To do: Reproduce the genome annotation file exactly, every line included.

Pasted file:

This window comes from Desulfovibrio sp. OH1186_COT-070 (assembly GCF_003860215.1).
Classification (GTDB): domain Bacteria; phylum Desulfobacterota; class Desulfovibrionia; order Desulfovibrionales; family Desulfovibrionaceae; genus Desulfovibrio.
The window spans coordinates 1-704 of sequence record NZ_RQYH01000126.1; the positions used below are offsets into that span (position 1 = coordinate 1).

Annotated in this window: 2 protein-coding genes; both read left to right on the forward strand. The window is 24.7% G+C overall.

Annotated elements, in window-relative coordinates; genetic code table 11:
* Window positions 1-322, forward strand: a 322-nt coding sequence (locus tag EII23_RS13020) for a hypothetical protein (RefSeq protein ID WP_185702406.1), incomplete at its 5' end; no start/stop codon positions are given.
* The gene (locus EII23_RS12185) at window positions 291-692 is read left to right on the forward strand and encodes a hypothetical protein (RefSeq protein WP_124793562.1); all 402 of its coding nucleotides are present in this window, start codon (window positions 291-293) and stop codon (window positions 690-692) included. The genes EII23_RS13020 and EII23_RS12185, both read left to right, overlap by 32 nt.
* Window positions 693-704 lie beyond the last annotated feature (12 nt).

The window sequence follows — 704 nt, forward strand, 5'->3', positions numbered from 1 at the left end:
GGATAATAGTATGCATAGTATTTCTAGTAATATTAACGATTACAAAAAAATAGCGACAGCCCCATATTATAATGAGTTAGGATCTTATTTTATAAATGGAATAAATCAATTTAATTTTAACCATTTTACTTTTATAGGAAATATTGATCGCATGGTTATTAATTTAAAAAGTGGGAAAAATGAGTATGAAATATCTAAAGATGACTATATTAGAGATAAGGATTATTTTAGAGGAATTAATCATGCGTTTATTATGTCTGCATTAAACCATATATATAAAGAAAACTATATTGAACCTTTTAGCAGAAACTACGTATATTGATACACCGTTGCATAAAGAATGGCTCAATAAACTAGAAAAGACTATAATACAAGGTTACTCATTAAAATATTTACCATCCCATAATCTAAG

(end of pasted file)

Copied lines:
This window comes from Desulfovibrio sp. OH1186_COT-070 (assembly GCF_003860215.1).
Classification (GTDB): domain Bacteria; phylum Desulfobacterota; class Desulfovibrionia; order Desulfovibrionales; family Desulfovibrionaceae; genus Desulfovibrio.
The window spans coordinates 1-704 of sequence record NZ_RQYH01000126.1; the positions used below are offsets into that span (position 1 = coordinate 1).

Annotated in this window: 2 protein-coding genes; both read left to right on the forward strand. The window is 24.7% G+C overall.

Annotated elements, in window-relative coordinates; genetic code table 11:
* Window positions 1-322, forward strand: a 322-nt coding sequence (locus tag EII23_RS13020) for a hypothetical protein (RefSeq protein ID WP_185702406.1), incomplete at its 5' end; no start/stop codon positions are given.
* The gene (locus EII23_RS12185) at window positions 291-692 is read left to right on the forward strand and encodes a hypothetical protein (RefSeq protein WP_124793562.1); all 402 of its coding nucleotides are present in this window, start codon (window positions 291-293) and stop codon (window positions 690-692) included. The genes EII23_RS13020 and EII23_RS12185, both read left to right, overlap by 32 nt.
* Window positions 693-704 lie beyond the last annotated feature (12 nt).

The window sequence follows — 704 nt, forward strand, 5'->3', positions numbered from 1 at the left end:
GGATAATAGTATGCATAGTATTTCTAGTAATATTAACGATTACAAAAAAATAGCGACAGCCCCATATTATAATGAGTTAGGATCTTATTTTATAAATGGAATAAATCAATTTAATTTTAACCATTTTACTTTTATAGGAAATATTGATCGCATGGTTATTAATTTAAAAAGTGGGAAAAATGAGTATGAAATATCTAAAGATGACTATATTAGAGATAAGGATTATTTTAGAGGAATTAATCATGCGTTTATTATGTCTGCATTAAACCATATATATAAAGAAAACTATATTGAACCTTTTAGCAGAAACTACGTATATTGATACACCGTTGCATAAAGAATGGCTCAATAAACTAGAAAAGACTATAATACAAGGTTACTCATTAAAATATTTACCATCCCATAATCTAAG